Contralateral lower limb radiculopathy is a potential early complication of oblique lumbar interbody fusion (OLIF) in degenerative lumbar disorders. Among several pathologies related to contralateral radiculopathy following OLIF, extraforaminal disc herniation during the OLIF procedure is very rare.
Case 1 is a 68-year-old male underwent L4–5 and L5–6 OLIF for recurrent lumbar canal stenosis–expressed right leg pain and muscle weakness after surgery. Case 2 is a 76-year-old female on whom L4–5 OLIF was performed for L4 degenerative spondylolisthesis and who presented right leg pain and numbness postoperatively. In both patients, OLIF cages were inserted into the posterior part of the disc space or obliquely and the extraforaminal extruded disc compressed opposite exiting nerve roots (L5 root in case 1 and L4 root in case 2) as shown on magnetic resonance imaging (MRI). Surgical decompression with discectomy was required for pain relief and neurological improvement in both cases.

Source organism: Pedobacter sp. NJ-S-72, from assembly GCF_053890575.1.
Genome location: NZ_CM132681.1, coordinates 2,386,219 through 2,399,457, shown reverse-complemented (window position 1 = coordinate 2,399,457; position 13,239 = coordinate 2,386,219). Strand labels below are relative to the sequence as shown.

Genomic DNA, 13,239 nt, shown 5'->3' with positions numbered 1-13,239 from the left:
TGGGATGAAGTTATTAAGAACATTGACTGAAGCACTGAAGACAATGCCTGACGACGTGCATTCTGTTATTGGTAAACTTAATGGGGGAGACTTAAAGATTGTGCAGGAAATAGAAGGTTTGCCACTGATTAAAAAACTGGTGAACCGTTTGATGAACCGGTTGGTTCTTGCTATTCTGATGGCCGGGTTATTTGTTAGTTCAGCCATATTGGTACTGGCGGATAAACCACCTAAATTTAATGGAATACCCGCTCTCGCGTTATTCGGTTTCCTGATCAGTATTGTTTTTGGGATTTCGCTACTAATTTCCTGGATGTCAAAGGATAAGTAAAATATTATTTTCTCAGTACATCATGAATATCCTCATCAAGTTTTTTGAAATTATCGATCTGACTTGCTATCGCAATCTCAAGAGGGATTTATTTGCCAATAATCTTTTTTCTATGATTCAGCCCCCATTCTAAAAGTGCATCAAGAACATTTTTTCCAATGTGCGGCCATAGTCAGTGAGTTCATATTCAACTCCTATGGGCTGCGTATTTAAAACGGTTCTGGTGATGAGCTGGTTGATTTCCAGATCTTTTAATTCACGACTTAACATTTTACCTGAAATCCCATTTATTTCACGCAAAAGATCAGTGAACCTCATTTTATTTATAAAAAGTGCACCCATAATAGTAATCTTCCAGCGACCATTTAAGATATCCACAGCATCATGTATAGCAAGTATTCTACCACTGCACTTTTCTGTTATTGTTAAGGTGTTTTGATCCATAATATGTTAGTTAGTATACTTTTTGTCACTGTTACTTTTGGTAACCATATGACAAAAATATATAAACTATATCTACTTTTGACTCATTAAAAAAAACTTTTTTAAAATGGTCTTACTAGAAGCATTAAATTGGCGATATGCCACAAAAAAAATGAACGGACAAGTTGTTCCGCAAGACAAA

When emerging from new-onset opposite limb radiculopathy attributed to the OLIF procedure, extraforaminal disc herniation should be considered a potential pathology and MRI is useful for early diagnosis and selecting a subsequent management, including surgery.